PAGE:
Book review: The 100-Year Life by Lynda Gratton and Andrew Scott
How will people adjust their lives to the likelihood of living to 100, and what does this mean for their finances and careers? These are some of the questions tackled in this new book written by two London Business School academics.
Demographic trends should be the most predictable of economic projections. Not surprisingly demographics, and the rapid ageing of populations, have been extensively debated by economists for some time – Peter Drucker was writing about the greying of the US population in 1976, and correctly predicted the pressures that we are now seeing on Medicare and Social Security.
In the UK, Amlan Roy has been analysing the consequences of ageing populations for markets and savings for at least 15 years and Robert Malthus started the ball rolling in the 18th century with An Essay on the Principle of Population.
Despite this focus, public policy in most countries has not fully reflected changes in the mix of populations. “The 100-Year Life” is the latest contribution aimed at influencing the debate, written by two London Business School academics, Lynda Gratton and Andrew Scott.
Their perspective is more anthropological than economic, and they describe hypothetical lives for individuals born in 1945, 1971 and 1998 respectively. They do not add much to the analysis of the issues, but stand firmly on the utopian side of the outlook: their perspective is that rather than worrying about providing better care for the elderly, or saving more for retirement, we should be looking at how we will adjust our lives to the likelihood of living to 100.
End of the three-phase life?
The majority of the book is devoted to expounding the view that the traditional three-phase life (education, employment, retirement) will be replaced by a series of shorter stages, a mix of traditional working patterns, entrepreneurship, further education, concurrent part-time roles and so on. Crucially we need to maintain this pattern into our 80s in order to accumulate the financial resources necessary for a comfortable lifestyle. This view in turn hinges on the assumption that it will be impractical for people to save enough in conventional employment to finance a retirement that might last 30 years or longer.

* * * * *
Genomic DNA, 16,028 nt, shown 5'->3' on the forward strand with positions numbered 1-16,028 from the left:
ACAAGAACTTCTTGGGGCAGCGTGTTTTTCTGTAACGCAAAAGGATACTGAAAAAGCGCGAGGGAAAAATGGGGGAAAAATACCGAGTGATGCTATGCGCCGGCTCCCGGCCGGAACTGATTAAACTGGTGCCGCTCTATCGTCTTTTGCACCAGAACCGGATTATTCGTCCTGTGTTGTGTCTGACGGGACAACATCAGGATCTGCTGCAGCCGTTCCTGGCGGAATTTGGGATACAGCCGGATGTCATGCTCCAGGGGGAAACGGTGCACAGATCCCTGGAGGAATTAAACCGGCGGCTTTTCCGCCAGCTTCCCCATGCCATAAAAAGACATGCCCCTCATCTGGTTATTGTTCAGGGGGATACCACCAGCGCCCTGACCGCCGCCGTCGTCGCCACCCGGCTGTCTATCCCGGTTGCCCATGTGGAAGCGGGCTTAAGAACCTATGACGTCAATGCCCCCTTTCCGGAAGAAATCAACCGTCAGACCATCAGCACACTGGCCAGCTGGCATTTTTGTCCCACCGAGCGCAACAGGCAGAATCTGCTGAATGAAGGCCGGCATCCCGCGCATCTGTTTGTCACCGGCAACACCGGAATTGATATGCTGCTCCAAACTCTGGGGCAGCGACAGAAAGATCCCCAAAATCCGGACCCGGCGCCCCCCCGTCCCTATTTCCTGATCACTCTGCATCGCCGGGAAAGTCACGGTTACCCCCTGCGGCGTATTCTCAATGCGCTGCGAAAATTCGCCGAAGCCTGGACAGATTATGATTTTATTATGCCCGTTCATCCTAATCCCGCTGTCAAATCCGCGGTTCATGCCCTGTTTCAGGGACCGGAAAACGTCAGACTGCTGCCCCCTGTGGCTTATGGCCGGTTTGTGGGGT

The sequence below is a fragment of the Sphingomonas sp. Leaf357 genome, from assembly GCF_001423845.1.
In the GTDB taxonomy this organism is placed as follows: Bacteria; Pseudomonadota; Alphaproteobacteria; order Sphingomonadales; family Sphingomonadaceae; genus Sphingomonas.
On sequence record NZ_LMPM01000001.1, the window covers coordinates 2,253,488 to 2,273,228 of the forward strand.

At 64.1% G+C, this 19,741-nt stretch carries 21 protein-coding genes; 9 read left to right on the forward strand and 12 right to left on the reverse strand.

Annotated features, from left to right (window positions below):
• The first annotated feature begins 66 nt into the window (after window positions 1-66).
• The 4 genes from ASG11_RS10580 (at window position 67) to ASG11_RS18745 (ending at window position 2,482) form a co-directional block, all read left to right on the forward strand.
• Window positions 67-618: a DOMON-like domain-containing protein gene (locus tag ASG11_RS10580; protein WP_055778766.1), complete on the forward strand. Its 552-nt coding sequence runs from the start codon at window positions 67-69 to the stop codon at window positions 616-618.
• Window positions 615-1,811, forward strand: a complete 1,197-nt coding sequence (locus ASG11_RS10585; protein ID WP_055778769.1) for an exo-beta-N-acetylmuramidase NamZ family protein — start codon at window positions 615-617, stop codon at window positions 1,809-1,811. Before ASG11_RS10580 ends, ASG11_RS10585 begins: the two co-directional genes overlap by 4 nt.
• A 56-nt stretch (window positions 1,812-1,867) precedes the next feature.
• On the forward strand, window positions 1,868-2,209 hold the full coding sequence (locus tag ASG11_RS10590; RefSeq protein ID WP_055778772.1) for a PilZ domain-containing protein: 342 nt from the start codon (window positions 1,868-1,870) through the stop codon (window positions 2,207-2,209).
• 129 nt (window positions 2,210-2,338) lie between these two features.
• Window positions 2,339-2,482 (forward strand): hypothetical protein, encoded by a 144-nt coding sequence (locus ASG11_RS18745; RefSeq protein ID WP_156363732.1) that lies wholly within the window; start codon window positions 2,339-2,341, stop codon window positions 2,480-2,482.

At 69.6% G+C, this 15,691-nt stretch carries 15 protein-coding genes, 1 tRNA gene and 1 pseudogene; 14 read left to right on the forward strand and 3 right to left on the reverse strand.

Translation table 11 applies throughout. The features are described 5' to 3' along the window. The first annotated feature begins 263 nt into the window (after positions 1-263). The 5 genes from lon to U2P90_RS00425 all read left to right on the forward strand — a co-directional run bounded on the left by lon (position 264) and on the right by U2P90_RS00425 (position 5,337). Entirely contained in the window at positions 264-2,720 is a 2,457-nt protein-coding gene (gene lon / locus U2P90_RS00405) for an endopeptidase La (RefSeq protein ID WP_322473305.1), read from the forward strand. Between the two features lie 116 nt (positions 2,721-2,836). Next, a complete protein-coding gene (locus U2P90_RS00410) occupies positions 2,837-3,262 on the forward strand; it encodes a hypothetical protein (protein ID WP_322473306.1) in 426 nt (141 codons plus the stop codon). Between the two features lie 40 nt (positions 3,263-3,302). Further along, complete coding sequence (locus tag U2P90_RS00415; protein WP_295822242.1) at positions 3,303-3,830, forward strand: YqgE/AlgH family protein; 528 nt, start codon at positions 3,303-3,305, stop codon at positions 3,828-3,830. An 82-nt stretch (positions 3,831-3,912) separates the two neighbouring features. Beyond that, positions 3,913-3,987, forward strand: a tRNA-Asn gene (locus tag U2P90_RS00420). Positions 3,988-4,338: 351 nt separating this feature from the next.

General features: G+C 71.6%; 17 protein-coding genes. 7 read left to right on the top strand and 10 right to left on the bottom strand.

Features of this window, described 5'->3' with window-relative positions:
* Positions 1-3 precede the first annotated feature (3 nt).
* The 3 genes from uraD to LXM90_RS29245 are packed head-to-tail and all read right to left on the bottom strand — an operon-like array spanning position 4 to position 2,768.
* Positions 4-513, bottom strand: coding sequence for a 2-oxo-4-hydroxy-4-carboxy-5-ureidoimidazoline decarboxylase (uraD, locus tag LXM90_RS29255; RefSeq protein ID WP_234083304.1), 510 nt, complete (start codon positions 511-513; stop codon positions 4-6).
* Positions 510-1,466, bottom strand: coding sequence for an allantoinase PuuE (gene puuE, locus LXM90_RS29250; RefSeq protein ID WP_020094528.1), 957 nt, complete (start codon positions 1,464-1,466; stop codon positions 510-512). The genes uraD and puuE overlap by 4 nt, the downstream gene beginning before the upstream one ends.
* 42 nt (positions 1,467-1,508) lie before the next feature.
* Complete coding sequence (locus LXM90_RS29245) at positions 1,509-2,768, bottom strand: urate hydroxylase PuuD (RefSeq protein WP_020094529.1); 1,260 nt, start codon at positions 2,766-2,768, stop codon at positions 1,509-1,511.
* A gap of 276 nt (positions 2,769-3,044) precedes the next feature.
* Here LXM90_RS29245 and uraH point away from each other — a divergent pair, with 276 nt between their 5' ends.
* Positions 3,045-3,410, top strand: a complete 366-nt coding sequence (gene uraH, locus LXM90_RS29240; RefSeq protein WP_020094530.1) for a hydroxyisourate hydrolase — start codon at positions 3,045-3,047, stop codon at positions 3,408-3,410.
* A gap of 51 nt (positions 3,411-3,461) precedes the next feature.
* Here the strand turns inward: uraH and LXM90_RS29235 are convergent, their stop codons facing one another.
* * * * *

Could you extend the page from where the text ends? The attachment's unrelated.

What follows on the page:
The less palatable alternative, of course, is that people adjust to living on lower incomes in retirement, which is what is already happening in the US, the UK and Australia.
Gratton and Scott make the further assumption that life expectancy at birth will continue to rise in a straight line. This is what has been happening: since 1840, life expectancy at birth for Americans has increased by three months every year, so it is tempting to believe this will continue. Yet the most recent statistics question the continuation of the trend: the recently released 2015 statistics for the US showed that life expectancy (now 78.8 years) has failed to rise for the first time since 1993, and deaths from most major diseases, and particularly Alzheimer’s, have increased year on year. At the same time a report in the UK identified the increase in obesity as a major future health issue (although there is no sign in the UK of rises in life expectancy tailing off yet). So Gratton and Scott’s optimism should not go unchallenged.